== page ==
Van Nes Rotationplasty in PFFD-Modification of Surgical Technique


Van Nes rotationplasty has been part of the treatment of PFFD ever since its description in the English Literature by Van Nes. However, in spite of obvious theoretical advantages of this procedure over a foot amputation, the Van Nes rotationplasty has gained only limited popularity centered on only a few institutions. The two main criticisms of the procedure are its cosmesis and high incidence of derotation. This paper reports on our attempts to minimize or completely abolish the late derotation and thus make the results of this procedure more predictable.

The leg derotation, in our view, is mainly due to inadequate early rotation and to the fact that after the standard rotation, the muscle envelope winds around the leg in a spiral-like fashion, producing constant derotating force to which a growing skeleton of a young child is particularly susceptible.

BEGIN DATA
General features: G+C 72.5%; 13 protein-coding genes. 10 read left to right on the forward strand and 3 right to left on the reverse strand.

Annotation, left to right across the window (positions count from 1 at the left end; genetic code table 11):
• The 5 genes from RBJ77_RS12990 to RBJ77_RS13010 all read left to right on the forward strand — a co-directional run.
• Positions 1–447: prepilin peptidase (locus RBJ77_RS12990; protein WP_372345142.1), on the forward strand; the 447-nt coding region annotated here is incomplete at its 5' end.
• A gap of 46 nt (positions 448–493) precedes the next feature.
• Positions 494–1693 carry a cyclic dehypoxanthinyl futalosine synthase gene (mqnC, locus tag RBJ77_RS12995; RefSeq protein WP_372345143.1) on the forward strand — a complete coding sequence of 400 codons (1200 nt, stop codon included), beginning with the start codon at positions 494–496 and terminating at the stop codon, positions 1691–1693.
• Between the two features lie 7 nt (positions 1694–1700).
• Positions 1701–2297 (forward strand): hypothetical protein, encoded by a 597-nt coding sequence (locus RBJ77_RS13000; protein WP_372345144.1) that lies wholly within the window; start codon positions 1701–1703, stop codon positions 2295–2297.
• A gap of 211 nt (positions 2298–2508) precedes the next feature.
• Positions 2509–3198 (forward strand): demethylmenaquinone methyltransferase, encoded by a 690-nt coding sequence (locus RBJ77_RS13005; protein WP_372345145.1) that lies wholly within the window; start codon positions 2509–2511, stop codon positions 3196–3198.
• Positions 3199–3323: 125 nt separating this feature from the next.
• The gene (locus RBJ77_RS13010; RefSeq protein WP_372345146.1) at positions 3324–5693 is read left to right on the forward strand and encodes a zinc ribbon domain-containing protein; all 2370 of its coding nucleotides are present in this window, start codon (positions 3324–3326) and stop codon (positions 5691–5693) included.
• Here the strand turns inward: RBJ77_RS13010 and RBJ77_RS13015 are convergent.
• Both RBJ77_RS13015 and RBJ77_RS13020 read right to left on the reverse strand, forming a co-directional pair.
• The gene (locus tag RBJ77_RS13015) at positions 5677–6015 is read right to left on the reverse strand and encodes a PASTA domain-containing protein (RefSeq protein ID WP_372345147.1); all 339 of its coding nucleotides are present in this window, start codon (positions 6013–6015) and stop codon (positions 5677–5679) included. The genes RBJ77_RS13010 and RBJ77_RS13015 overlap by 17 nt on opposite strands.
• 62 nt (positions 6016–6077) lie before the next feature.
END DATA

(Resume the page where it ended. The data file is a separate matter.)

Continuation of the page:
We report on a small group of 4 patients where the rotationplasty was carried out entirely through the knee. All the muscles crossing the knee are detached from either their origin on the distal femur or their insertions on proximal tibia. The femur and tibia are then shortened enough to allow for 180 degree rotation without undue stress on the neurovascular structures. No osteotomy through the tibial diaphysis is required. In two of these patients, we used a circular, circumferential incision to improve exposure and to improve ease and cosmesis of the skin closure. To date, we have had no late derotation and no skin healing problem. We feel this modification of the surgical technique allows the rotationplasty results to become more predictable.

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